The new term has started in Doctor Who and The Pilot comes close to getting a first from me.
Any Doctor Who is welcome, of course, after the drought. Mind you, even with so few episodes, I’ve failed to keep up the blog. I never got to posting about Husbands of River Song, perhaps because I was disappointed about the uneven tone – and though I always enjoy River, her chemistry with Twelve failed to ignite the fireworks I’d anticipated. (Perhaps either the story or Capaldi’s ‘no romance’ edict needed to give way here…) At least I gave my thoughts on The Return of Doctor Mysterio in a Fusion Patrol Podcast – I loved it like I love Superman. And in the world of Doctor Who my posts about Class petered out… I have to admit I haven’t finished watching it yet; I thought it well made and intriguing, but not especially compelling. Now I’m rather behind, due to it premiering in the holiday, with the new series.
The most anticipated aspect of The Pilot was Pearl Mackie, who we’d only seen in the asBill clip which I found underwhelming. However, I loved the character of Bill, Mackie’s performance, and as ever enjoyed an episode structured from an outsider’s point of view. Having the Doctor as a University lecturer is one of those genius concepts that works so well you just can’t believe it hasn’t been done before, and Capaldi is just getting better and better (as a teacher channelling Hugh Laurie’s Gregory House). Just imagine what we’d get from him if he stayed on for another year… if only!
St Luke’s University Bristol bears a remarkable resemblance to where I work except all the buildings are in different places. In the theatre Doctor lectures in I saw Steven Moffat talk about Death in Heaven immediately following a preview screening.
The episode is full of lovely character moments, and stays on course for a first… until the plot starts to intrude. The delightful small moments (the carpet under the TARDIS, the mysterious vault, the enigmatic but enchanting Heather with her ‘defect’) are woven through an atmospheric first half… I always prefer the powerful suspense of direct and immediate threats than the bombast of the overblown destruction-of-the-Universe plot. The water monster was ok (despite its being less menacing than the puddle) but a time travelling Dalek defeating water monster? That’s some ridiculously over-specified engine-oil there. However I really did enjoy the trip to Australia – night to day not being a journey in time, just space.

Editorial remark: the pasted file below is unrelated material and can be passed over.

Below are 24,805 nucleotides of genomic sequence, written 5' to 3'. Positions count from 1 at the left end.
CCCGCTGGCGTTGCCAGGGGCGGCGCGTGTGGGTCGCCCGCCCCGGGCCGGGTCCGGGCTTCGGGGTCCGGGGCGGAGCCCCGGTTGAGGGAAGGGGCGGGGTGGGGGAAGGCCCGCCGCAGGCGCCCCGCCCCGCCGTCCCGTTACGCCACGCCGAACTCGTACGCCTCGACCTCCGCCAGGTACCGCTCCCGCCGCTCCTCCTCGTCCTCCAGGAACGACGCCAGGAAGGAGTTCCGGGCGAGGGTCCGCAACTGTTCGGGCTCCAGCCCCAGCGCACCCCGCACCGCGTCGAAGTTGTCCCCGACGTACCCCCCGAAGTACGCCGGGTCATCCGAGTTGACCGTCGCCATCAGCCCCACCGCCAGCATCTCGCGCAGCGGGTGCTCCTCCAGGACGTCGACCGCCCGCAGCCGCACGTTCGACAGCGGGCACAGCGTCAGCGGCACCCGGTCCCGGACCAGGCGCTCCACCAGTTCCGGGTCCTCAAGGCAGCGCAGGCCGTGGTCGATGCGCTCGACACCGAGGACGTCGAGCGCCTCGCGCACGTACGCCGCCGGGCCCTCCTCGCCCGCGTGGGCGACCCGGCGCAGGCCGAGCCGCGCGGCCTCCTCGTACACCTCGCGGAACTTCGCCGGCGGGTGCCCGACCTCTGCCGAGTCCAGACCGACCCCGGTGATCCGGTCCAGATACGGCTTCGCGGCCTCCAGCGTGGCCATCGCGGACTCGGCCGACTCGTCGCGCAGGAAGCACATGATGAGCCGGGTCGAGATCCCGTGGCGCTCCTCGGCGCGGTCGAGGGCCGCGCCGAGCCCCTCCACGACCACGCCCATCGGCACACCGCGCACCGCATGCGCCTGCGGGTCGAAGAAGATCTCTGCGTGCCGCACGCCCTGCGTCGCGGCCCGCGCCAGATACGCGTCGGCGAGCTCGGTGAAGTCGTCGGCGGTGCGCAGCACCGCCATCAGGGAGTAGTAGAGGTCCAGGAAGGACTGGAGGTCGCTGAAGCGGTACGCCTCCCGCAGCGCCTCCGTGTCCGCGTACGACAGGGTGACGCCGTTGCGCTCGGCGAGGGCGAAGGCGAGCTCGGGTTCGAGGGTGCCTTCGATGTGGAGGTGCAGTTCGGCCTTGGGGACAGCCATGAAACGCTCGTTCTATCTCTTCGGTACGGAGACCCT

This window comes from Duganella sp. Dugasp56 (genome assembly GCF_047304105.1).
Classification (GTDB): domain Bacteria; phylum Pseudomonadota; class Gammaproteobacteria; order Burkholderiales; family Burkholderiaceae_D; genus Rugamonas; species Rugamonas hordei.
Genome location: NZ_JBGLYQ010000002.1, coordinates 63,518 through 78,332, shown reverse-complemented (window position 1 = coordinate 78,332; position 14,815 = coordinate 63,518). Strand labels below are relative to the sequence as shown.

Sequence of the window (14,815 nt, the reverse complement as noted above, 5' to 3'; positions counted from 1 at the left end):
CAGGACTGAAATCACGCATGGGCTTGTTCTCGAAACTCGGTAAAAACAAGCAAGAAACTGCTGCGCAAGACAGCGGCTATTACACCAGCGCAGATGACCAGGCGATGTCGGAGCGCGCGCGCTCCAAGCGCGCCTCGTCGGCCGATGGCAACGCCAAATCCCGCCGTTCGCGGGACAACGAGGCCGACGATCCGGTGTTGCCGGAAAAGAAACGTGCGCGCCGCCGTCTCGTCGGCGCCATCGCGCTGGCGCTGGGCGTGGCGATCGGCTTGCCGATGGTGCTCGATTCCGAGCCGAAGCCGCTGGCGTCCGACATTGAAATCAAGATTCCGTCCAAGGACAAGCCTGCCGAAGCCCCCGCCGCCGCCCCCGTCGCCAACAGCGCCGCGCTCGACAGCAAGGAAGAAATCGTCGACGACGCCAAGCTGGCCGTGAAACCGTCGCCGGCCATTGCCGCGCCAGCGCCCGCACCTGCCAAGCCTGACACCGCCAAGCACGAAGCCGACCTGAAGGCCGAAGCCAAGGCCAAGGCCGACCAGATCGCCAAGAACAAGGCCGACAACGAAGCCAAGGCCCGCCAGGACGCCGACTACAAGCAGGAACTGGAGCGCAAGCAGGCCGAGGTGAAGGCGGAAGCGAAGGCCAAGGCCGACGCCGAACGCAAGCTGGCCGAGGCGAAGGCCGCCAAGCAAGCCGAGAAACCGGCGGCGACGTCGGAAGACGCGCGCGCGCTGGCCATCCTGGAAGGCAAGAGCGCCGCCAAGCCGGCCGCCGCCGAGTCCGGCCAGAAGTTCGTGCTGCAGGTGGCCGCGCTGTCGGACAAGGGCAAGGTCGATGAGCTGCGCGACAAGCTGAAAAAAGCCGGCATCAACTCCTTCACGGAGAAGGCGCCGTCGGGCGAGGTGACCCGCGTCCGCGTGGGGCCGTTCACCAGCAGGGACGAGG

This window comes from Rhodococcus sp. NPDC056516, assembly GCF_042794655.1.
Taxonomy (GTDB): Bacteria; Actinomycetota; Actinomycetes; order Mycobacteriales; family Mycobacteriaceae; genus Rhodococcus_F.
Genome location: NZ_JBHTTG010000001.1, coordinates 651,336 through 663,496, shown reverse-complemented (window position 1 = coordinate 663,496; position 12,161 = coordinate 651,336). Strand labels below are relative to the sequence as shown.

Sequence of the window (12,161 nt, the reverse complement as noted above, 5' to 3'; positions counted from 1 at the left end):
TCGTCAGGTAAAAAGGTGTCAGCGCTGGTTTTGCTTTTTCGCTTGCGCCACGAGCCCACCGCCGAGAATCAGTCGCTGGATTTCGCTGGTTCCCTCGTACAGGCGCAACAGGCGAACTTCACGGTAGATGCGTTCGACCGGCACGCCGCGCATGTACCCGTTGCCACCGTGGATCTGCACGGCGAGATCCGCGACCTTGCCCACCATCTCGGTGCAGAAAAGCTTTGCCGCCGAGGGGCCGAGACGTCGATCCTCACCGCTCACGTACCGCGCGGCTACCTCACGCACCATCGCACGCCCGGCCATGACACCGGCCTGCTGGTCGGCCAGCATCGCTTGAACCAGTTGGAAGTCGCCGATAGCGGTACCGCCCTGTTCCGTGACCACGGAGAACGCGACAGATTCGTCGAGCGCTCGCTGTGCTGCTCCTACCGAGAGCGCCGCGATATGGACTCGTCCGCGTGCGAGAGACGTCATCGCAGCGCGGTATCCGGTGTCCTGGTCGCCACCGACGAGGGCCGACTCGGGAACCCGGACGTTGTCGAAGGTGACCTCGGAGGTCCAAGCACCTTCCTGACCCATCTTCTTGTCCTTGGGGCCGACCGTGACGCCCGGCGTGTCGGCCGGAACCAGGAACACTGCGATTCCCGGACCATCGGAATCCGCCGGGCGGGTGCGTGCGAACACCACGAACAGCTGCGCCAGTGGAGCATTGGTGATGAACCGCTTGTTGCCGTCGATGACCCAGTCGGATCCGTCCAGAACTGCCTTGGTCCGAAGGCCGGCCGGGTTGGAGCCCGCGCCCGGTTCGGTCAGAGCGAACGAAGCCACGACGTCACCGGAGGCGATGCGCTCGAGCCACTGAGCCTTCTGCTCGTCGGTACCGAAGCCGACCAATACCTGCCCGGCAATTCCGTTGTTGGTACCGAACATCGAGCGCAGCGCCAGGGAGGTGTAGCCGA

Steven Moffat’s script, as ever, was full of delightful one liners. My favourite – narrowly beating Bill pegging the TARDIS interior as a knock-through – was her believing that it could go “anywhere in the Univers…ity”.
There are a number of titles in this series that seem to be making a bit of mischief by adopting names of almost-episodes: in this case unaired pilot from 1963. Most British TV pilots, if they’re aired, end up with a proper title. But the pilot of Doctor Who was re-shot and the unaired pilot is available on DVD and commonly referred to by this title. Now there will be plenty of confusion among fans when we discuss either of these episodes… but there’s also more to come later in the series.
Special mention for the music: while there were some old favourite, there are some great new cues. The direction was sumptuous, a big part of why that first half was so mesmeric: Laurence Gough’s first Doctor Who. I hope he does many more.
Intriguingly, several loose ends. The vault? The Doctor’s interest in Bill? The fate of Heather…?